It’s hard to tell in this picture if the ferry has just picked up servicemen from the Pittsburg waterfront or if it has arrived at the San Francisco Port of Embarkation. I’d be very tempted to say my pap and his fellow servicemen were one step closer to setting out for Manila, but after looking at some awesome vintage photographs of Fort Mason and a historic structure report, I’m doubtful because I didn’t see a building with those stars. I just don’t know for sure.
Edit: A helpful commenter on this post guessed “that that photograph was taken along the San Francisco dock area. The “ornate” buildings with stars on them would be more representative of a building found in that area. The Army did not “decorate” their buildings.” Another helpful post confirmed that this is not the Camp Stoneman ferry building as it is not tall enough. “The ferry dock was completely covered over, with three walls. It was open on the river side. The roof was very high.”
10 thoughts on “Pap: Taken Summer 1946, Ferry from Camp Stoneman to San Francisco”
Strange to see these fotos. I also rode the ferry from Camp Stoneman to Ft. Mason and then got on the USS Butner, except it was 1952 and we were headed for Yokohama and then Korea. Wish I’d had a camera with me at the time.
Wow, thank you for sharing… and for your service!
Do you know if this picture was taken at Camp Stoneman or Fort Mason?
My dad was on the Butner in 1952 Fran Lorscheider
Hi Ron! Thanks for your comment! I’d like to know more about the Butner. Did your dad ever tell you anything about his experiences on this ship? Thank you to your dad for his service? Where did he serve?
Usually the troops from Camp Stoneman disembarked in San Francisco piers, keeping the dock areas at Fort Mason open for loading transport ships. The men would march from Camp Stoneman down to the wharfs to take the ferries down to San Francisco. The only photos I have seen of the Pittsburgh (Fort Stoneman) docks appear to be open and did not have buildings that close to the docks. I would guess that that photograph was taken along the San Francisco dock area. The “ornate” buildings with stars on them would be more representative of a building found in that area. The Army did not “decorate” their buildings.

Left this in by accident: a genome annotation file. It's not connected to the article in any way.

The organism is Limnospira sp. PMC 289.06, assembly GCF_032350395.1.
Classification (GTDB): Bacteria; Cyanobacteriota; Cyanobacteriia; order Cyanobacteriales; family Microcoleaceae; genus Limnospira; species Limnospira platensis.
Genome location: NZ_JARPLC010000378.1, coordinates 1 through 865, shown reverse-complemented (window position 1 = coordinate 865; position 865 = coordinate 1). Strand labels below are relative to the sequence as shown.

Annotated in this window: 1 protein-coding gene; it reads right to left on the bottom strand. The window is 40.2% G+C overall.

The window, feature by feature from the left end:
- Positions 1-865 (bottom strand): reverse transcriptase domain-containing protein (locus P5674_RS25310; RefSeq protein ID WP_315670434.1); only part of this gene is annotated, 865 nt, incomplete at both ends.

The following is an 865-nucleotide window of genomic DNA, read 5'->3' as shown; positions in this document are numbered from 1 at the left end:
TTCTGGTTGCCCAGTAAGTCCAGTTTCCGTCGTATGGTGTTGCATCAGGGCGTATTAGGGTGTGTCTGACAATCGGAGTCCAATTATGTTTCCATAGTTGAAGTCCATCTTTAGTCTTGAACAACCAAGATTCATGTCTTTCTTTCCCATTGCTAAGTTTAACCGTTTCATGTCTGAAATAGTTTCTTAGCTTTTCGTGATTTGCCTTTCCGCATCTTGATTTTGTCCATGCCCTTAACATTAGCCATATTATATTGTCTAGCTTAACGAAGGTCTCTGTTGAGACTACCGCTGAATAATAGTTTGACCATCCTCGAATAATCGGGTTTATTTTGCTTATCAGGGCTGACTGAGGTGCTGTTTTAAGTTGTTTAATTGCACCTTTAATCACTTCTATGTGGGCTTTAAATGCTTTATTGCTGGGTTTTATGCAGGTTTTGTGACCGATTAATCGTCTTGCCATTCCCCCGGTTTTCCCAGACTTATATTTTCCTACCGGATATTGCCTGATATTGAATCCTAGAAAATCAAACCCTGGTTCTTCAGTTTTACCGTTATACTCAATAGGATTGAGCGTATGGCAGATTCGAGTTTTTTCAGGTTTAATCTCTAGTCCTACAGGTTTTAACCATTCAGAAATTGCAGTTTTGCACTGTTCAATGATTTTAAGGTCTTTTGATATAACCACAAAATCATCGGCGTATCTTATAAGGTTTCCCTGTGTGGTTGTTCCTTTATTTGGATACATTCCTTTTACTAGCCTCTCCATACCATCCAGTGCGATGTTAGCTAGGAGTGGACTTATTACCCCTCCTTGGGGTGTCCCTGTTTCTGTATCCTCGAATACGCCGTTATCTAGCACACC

Ft. Mason was an army base. All the buildings on it, including the three big docks bldgs, were army.
Thank you for the info! 🙂
Not completely correct. I was an Army dependent at Camp Stoneman (it was never a Fort). My dad was a young officer stationed there. The ferry dock was completely covered over, with three walls. It was open on the river side. The roof was very high. Troops were not marched to the ferry building. They were usually taken in big “cattle car” type truck trailers. The photo above is not the Camp Stoneman ferry building. It’s not tall enough. I fished off the ferry pier every weekend during the school year and nearly every day of Summer Vacation so I have some pretty vivid memories of that huge structure.
Troops all lived in the traditional WWII two story wood barracks. Our family quarters were long WWII hospital wards each cut into 4 or 5 two bedroom apartments. They are all gone now, but were along the Contra Costa Canal east of Railroad Ave.
BTW, local residents always got very upset when you put an H on the end of Pittsburg. 🙂
Thank you for sharing your memories Eric! Here, our residents get very upset when people leave the H off the end of Pittsburgh. 🙂
Thanks for the info and for agreeing with the above commenter that the picture is not of the Camp Stoneman ferry building. Would you agree that this would have more likely been taken in San Francisco?